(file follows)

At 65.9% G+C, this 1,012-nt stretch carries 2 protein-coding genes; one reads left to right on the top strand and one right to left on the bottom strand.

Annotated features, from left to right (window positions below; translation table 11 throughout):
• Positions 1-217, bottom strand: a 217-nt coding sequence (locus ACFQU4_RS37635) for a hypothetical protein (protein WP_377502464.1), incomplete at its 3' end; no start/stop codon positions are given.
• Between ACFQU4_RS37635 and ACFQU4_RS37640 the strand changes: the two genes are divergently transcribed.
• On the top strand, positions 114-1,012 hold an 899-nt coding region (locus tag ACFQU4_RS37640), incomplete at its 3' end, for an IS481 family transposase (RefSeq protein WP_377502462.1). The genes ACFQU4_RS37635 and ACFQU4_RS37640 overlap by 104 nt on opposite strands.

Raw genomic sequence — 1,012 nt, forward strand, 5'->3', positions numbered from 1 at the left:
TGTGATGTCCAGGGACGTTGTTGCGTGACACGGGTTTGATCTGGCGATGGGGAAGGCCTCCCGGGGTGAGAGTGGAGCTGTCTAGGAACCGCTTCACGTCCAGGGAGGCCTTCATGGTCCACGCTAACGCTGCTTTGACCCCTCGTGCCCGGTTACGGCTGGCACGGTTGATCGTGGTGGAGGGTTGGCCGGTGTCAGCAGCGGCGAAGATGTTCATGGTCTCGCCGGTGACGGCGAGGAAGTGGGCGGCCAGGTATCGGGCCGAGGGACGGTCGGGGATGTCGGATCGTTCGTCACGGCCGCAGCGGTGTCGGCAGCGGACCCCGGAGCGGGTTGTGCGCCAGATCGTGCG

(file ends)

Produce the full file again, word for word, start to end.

At 65.9% G+C, this 1,012-nt stretch carries 2 protein-coding genes; one reads left to right on the top strand and one right to left on the bottom strand.

Annotated features, from left to right (window positions below; translation table 11 throughout):
• Positions 1-217, bottom strand: a 217-nt coding sequence (locus ACFQU4_RS37635) for a hypothetical protein (protein WP_377502464.1), incomplete at its 3' end; no start/stop codon positions are given.
• Between ACFQU4_RS37635 and ACFQU4_RS37640 the strand changes: the two genes are divergently transcribed.
• On the top strand, positions 114-1,012 hold an 899-nt coding region (locus tag ACFQU4_RS37640), incomplete at its 3' end, for an IS481 family transposase (RefSeq protein WP_377502462.1). The genes ACFQU4_RS37635 and ACFQU4_RS37640 overlap by 104 nt on opposite strands.

Raw genomic sequence — 1,012 nt, forward strand, 5'->3', positions numbered from 1 at the left:
TGTGATGTCCAGGGACGTTGTTGCGTGACACGGGTTTGATCTGGCGATGGGGAAGGCCTCCCGGGGTGAGAGTGGAGCTGTCTAGGAACCGCTTCACGTCCAGGGAGGCCTTCATGGTCCACGCTAACGCTGCTTTGACCCCTCGTGCCCGGTTACGGCTGGCACGGTTGATCGTGGTGGAGGGTTGGCCGGTGTCAGCAGCGGCGAAGATGTTCATGGTCTCGCCGGTGACGGCGAGGAAGTGGGCGGCCAGGTATCGGGCCGAGGGACGGTCGGGGATGTCGGATCGTTCGTCACGGCCGCAGCGGTGTCGGCAGCGGACCCCGGAGCGGGTTGTGCGCCAGATCGTGCG